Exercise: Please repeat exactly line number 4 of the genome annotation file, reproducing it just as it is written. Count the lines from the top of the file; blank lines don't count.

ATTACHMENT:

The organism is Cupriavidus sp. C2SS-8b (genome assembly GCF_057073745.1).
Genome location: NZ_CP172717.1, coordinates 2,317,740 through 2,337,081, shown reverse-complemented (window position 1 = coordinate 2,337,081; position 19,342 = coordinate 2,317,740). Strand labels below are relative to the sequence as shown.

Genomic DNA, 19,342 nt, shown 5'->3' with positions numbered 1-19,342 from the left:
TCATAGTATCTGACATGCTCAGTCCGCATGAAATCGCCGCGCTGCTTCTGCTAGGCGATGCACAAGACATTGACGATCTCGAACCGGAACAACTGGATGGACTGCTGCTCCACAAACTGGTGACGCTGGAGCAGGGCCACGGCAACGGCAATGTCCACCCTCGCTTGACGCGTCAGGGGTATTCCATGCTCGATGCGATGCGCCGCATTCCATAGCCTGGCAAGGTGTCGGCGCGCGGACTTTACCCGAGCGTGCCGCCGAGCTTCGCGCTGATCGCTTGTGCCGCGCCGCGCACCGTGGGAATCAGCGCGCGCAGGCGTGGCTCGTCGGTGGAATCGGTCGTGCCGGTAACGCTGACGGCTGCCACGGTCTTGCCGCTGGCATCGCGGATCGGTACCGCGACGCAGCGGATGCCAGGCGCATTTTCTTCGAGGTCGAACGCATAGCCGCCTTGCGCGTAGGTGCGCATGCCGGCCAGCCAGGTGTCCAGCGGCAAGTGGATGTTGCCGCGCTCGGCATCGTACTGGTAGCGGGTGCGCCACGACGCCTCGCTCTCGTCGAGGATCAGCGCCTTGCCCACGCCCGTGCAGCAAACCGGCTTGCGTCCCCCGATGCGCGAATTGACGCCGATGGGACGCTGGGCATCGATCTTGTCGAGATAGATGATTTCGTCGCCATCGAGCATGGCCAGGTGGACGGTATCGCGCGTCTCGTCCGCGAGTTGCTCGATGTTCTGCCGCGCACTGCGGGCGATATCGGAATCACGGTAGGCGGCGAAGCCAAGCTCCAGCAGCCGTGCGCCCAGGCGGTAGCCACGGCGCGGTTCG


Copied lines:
TCATAGTATCTGACATGCTCAGTCCGCATGAAATCGCCGCGCTGCTTCTGCTAGGCGATGCACAAGACATTGACGATCTCGAACCGGAACAACTGGATGGACTGCTGCTCCACAAACTGGTGACGCTGGAGCAGGGCCACGGCAACGGCAATGTCCACCCTCGCTTGACGCGTCAGGGGTATTCCATGCTCGATGCGATGCGCCGCATTCCATAGCCTGGCAAGGTGTCGGCGCGCGGACTTTACCCGAGCGTGCCGCCGAGCTTCGCGCTGATCGCTTGTGCCGCGCCGCGCACCGTGGGAATCAGCGCGCGCAGGCGTGGCTCGTCGGTGGAATCGGTCGTGCCGGTAACGCTGACGGCTGCCACGGTCTTGCCGCTGGCATCGCGGATCGGTACCGCGACGCAGCGGATGCCAGGCGCATTTTCTTCGAGGTCGAACGCATAGCCGCCTTGCGCGTAGGTGCGCATGCCGGCCAGCCAGGTGTCCAGCGGCAAGTGGATGTTGCCGCGCTCGGCATCGTACTGGTAGCGGGTGCGCCACGACGCCTCGCTCTCGTCGAGGATCAGCGCCTTGCCCACGCCCGTGCAGCAAACCGGCTTGCGTCCCCCGATGCGCGAATTGACGCCGATGGGACGCTGGGCATCGATCTTGTCGAGATAGATGATTTCGTCGCCATCGAGCATGGCCAGGTGGACGGTATCGCGCGTCTCGTCCGCGAGTTGCTCGATGTTCTGCCGCGCACTGCGGGCGATATCGGAATCACGGTAGGCGGCGAAGCCAAGCTCCAGCAGCCGTGCGCCCAGGCGGTAGCCACGGCGCGGTTCG